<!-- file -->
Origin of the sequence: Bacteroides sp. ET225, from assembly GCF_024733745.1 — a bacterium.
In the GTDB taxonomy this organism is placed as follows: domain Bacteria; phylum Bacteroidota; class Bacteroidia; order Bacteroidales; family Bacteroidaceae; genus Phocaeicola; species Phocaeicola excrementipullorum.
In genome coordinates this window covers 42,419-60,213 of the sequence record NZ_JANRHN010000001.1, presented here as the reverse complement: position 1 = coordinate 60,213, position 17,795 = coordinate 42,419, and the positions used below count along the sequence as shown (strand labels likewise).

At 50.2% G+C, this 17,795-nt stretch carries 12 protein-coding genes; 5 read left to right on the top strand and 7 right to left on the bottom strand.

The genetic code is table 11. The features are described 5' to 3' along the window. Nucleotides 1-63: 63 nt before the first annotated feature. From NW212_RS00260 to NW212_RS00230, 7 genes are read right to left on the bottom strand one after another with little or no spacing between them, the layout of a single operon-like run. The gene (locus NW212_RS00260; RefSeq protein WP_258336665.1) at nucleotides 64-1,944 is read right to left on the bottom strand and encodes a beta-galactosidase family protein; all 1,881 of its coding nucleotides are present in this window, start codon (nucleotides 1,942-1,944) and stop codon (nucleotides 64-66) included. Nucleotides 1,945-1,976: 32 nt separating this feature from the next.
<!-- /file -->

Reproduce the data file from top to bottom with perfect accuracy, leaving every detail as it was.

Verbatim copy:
Origin of the sequence: Bacteroides sp. ET225, from assembly GCF_024733745.1 — a bacterium.
In the GTDB taxonomy this organism is placed as follows: domain Bacteria; phylum Bacteroidota; class Bacteroidia; order Bacteroidales; family Bacteroidaceae; genus Phocaeicola; species Phocaeicola excrementipullorum.
In genome coordinates this window covers 42,419-60,213 of the sequence record NZ_JANRHN010000001.1, presented here as the reverse complement: position 1 = coordinate 60,213, position 17,795 = coordinate 42,419, and the positions used below count along the sequence as shown (strand labels likewise).

At 50.2% G+C, this 17,795-nt stretch carries 12 protein-coding genes; 5 read left to right on the top strand and 7 right to left on the bottom strand.

The genetic code is table 11. The features are described 5' to 3' along the window. Nucleotides 1-63: 63 nt before the first annotated feature. From NW212_RS00260 to NW212_RS00230, 7 genes are read right to left on the bottom strand one after another with little or no spacing between them, the layout of a single operon-like run. The gene (locus NW212_RS00260; RefSeq protein WP_258336665.1) at nucleotides 64-1,944 is read right to left on the bottom strand and encodes a beta-galactosidase family protein; all 1,881 of its coding nucleotides are present in this window, start codon (nucleotides 1,942-1,944) and stop codon (nucleotides 64-66) included. Nucleotides 1,945-1,976: 32 nt separating this feature from the next.